Black Diamond crampons standard front bails fit the TLTs extremely well. Perfectly? Very close anyway. On the back heel pieces how ever the vertical tabs are too far apart on my TLT size 29.5s to stop or center the heel of the boot. I adjust them and clip them tight and they stay on. Good enough I suspect. Nels did several routes on the north face of les Droites with the BD set up. Take a look at Neil's web site for some idea of where else he has use that combination. But all the current offerings from BD will work. I am partial to the Neve heel mated to a steel front if it is something you can use because it is a little tighter in the heel. I have yet to bend a regular set of vertical heel tabs to fit because I am worried about the stainless cracking.
Krister Jonson and Jared are both using the Grivel G20. I use the G22. The new Grivel front bail fits the TLT boots fairly well. But not as good as the BD front bail. And they can't easily be switched. But the rear heel piece and vertical bars on the Grivel G20 and G22 crampons fit the TLTs exceptionally well. I may yet add a pair of BD front bails to my Grivel G22s for this particular boot.
Krister is doing some pretty good mixed and water fall climbing in his set up as his photo gallery will attest..
If we can ever get Jared to slow down and use a rope on the technical climbing I suspect he might have some advice to offer ;)
Petzl? For the same reasons the Petzl crampons fit most mountain boots better than the previous two brands mentioned they don't fit a ski boot very well. The Petzl front bail is simply too small for the TLT toe. The Telemark bail makes the fit even worse. BD front bail, for once, wins the toe bail challenge with the TLT.
The Camp USA XLC versions all seem to fit very well but not perfectly. Heel is still too big. Lots of options there for the mountaineer including the Nano versions. Toe bails fit almost perfectly on my all aluminium XLCs, heels not so well but good enough.
A few quick comparisons to the BD Prime @ 1770g and the TLT Mountain TF @ 1280g with the tongue and 1190g without. (which skis about the same as the Prime but walks and climbs infinitely better)
Comparing the volume of a La Sportiva Spantik and the TLT shell (Performance in this case) Both at size 12 US both with warm, heat modable inner boots. The TLT taking the lead on the better inner boot here. But La Sportiva offers virtually the same Palau liner for the Baruntse that will work in the Spantik.
Comparing the rocker on the Spantik and TLT which is much of what allows the boots to walk in comfort.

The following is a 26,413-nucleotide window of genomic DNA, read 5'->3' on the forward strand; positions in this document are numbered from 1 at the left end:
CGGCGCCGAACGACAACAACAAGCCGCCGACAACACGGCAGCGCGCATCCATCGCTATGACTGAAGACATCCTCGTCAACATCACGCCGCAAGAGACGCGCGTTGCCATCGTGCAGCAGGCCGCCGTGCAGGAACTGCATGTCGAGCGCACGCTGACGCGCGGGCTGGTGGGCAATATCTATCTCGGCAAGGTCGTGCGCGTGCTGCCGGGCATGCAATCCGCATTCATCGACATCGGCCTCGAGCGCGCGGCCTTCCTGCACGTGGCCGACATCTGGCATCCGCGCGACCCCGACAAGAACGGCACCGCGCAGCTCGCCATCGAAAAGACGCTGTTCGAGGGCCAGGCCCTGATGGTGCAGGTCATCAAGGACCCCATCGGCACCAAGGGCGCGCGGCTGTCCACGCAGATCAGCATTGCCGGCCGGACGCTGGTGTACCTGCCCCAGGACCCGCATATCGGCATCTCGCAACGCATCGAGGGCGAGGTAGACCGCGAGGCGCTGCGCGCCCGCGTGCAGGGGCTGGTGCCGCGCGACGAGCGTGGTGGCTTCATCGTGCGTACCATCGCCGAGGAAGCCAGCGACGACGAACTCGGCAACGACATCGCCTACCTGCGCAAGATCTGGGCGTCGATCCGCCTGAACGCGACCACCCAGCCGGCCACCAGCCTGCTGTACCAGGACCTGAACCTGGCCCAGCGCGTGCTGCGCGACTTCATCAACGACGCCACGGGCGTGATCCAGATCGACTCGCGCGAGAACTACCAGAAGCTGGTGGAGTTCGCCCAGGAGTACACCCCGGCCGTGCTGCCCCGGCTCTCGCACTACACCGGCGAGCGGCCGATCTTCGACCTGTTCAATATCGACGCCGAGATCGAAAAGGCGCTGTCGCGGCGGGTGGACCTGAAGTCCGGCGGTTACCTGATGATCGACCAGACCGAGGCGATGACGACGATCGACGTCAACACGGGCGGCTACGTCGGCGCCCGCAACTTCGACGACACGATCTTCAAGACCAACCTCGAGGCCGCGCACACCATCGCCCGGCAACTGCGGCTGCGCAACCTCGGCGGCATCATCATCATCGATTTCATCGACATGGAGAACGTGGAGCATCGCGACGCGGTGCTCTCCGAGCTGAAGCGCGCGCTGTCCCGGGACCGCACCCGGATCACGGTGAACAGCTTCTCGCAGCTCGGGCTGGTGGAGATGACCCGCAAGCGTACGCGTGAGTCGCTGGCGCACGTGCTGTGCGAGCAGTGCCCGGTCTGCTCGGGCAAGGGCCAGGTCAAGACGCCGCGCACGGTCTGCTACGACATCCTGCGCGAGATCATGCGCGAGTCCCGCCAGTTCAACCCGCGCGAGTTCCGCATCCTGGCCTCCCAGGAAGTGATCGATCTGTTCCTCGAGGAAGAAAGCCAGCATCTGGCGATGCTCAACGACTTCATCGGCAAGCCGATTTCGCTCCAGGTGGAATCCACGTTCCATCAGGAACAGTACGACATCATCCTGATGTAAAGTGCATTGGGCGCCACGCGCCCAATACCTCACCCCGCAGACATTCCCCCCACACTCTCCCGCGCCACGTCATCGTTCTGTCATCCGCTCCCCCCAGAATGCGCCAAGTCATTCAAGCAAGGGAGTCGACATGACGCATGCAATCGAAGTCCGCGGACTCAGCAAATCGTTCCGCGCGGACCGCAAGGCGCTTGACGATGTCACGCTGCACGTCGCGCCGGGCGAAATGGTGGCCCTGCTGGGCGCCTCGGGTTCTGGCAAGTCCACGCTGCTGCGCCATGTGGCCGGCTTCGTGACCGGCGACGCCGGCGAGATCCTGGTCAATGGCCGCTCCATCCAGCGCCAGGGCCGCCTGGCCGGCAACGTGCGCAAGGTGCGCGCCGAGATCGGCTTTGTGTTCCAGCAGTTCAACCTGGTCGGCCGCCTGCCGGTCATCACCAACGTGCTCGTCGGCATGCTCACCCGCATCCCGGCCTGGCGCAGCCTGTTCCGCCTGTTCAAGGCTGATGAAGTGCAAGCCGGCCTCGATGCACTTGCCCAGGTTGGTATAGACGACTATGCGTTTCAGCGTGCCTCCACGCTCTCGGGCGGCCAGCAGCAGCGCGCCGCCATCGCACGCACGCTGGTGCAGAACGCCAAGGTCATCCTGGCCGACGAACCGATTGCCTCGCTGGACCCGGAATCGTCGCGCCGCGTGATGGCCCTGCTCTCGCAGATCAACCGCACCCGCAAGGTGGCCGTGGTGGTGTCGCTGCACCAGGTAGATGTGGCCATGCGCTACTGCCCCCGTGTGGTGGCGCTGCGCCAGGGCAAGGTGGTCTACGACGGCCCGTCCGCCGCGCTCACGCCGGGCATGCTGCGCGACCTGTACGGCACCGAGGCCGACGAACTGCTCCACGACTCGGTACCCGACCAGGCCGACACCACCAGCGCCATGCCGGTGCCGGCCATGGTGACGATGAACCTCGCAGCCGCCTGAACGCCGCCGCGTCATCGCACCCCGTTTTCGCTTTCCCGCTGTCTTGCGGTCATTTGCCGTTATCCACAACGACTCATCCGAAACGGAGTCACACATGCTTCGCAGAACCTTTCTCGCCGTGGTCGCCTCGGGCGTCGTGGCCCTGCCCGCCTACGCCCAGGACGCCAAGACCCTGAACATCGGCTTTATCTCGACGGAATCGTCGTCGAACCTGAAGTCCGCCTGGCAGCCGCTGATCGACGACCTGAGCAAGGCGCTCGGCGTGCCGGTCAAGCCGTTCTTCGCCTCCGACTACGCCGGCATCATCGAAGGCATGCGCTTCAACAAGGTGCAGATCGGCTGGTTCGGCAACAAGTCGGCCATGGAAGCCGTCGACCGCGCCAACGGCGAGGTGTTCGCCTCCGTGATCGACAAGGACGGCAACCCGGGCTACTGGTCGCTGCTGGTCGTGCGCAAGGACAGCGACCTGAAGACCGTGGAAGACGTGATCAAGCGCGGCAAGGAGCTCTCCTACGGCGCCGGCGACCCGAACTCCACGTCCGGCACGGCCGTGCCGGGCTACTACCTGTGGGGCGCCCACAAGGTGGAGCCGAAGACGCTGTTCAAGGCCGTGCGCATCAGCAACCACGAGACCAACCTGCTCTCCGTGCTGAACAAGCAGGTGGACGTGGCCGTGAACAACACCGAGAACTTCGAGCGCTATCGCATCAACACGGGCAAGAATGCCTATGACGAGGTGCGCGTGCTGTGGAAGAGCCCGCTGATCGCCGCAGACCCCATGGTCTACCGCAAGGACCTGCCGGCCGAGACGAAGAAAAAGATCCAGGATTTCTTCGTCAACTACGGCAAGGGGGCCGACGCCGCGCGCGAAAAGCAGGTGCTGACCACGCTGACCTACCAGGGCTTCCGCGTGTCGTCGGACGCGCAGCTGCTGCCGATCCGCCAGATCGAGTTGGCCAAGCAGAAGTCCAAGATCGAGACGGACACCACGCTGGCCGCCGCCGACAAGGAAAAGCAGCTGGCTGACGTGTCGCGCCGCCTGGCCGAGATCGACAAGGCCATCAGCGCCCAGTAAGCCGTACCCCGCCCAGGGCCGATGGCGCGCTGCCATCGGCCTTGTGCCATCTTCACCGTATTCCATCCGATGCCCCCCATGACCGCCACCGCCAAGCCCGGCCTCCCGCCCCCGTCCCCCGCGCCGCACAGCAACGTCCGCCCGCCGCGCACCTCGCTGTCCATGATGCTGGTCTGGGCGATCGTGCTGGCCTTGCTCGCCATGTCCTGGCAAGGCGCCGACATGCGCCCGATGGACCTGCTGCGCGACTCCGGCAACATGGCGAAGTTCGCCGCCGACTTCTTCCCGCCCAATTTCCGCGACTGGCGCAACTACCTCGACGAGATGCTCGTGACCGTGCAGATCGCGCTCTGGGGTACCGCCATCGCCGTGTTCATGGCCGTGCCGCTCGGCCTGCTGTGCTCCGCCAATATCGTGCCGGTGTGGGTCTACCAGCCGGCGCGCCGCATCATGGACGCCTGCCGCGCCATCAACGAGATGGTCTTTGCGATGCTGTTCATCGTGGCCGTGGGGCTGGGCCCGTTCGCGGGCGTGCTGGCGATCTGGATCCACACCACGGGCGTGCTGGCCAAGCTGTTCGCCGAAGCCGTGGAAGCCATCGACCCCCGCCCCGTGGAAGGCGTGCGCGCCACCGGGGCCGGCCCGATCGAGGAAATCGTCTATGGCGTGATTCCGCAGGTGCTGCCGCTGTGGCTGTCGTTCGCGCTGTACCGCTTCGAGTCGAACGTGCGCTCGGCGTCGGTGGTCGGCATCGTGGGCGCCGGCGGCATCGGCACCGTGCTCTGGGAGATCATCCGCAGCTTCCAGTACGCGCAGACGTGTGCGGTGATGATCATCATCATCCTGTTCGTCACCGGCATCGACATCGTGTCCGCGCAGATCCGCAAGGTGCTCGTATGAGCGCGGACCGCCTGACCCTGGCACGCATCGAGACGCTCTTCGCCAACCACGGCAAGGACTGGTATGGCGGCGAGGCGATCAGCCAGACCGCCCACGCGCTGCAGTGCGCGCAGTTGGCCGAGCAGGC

The BD Prime and TLT rocker comparison. When it comes to walking the additional rocker built into the TLT 5 and its short over all sole length means a lot more comfort.
TF thermo formable foam liner and TFX liners which can in part be thermo moldable.
An obvious issue I worried about, is the skis chopping up the inside of the TLT shells in short order. But Dynafit tells me this is common place, with extra material built in to take the abuse. In the USA the Dynafit demo boots have held up fine to this kind of issue with zero failures to date.
rigfht boot...after only 3 days of lift skiing
Typically my boots don't get that cut up in a full season of skiing. But it is expected wear overtime. Gotta say I am now trying to keep this sort of damage to a minimum. It is scary when you realise how thin the boot shells are, every where but this part of the lower shell.
Skinning and skiing in spring snow for two days started taking the logo off.
Inner boot and cuff wear happened pretty quick as well. But Dynafit tells you to expect it and gives you patch material to add some durability to the lwt boot and liners. Buckles have been an early and continued issue for some owners. The front one is easy enough to bend or loosen if you aren't careful and smack a rock booting or on skins. I noticed the new DyNA has a slightly different lower buckle. One of the early NA testers admitted to disabling a Performance version by knocking off an upper buckle while booting early season. Think of it as a "race boot". Treat them gently is my thought and plan on something to fix them if broken in the mtns. Main buckle is easy with some duct tape and a rubber ski strap. I suspect a rubber ski strap would work just fine on the lower one as well. But you get the idea hopefully..be gentle when and where you can be. Hammer them and forget about it when you can't. No question there are more durable traditional boots for use in the alpine. Just none that will do as much so easily.
Skinning had wear points showing up on the inner and shell liner very quickly. Best to keep a sharp eye on it all.
I do have a long way to go before my own boots will see the mileage and abuse of Jared's after two full seasons though. So I am not worried...yet ;-)
And so how do they climb? On ice as good as anything I have used if you can deal with the little or no side ways ankle flex. Same sideways flex as a typical plastic boot just less of it because the boot cuff is higher. That will make them hard on your knees if used enough. In the mid '80s we found that out using Scott ski boots with Vibram soles glued on to ice climb in.
Not the best mixed boot obviously because of that. But for pure ice or endurance ice...lock the cuffs up and off you go. Easy to keep your heels down with the forward lean built in ;-) Even climbing with the cuff undone as you would skinning or walking the boots offer plenty of support for snow and ice climbing.
Just another tool for the box. But the next time you need ski boots a good one to look at if you ice climb as well. This from a guy who admittedly HATES climbing in AT boots.....really hates it. Up until the TLT 5s showed up that is!
Now if they would only put all that energy into a full on mountain boot that also just happened to ski really well ;-)
We'd then have another pair of boots that are worth a $1000!
Federico Sbrissa!? If you are out there I'd love to have that conversation with you!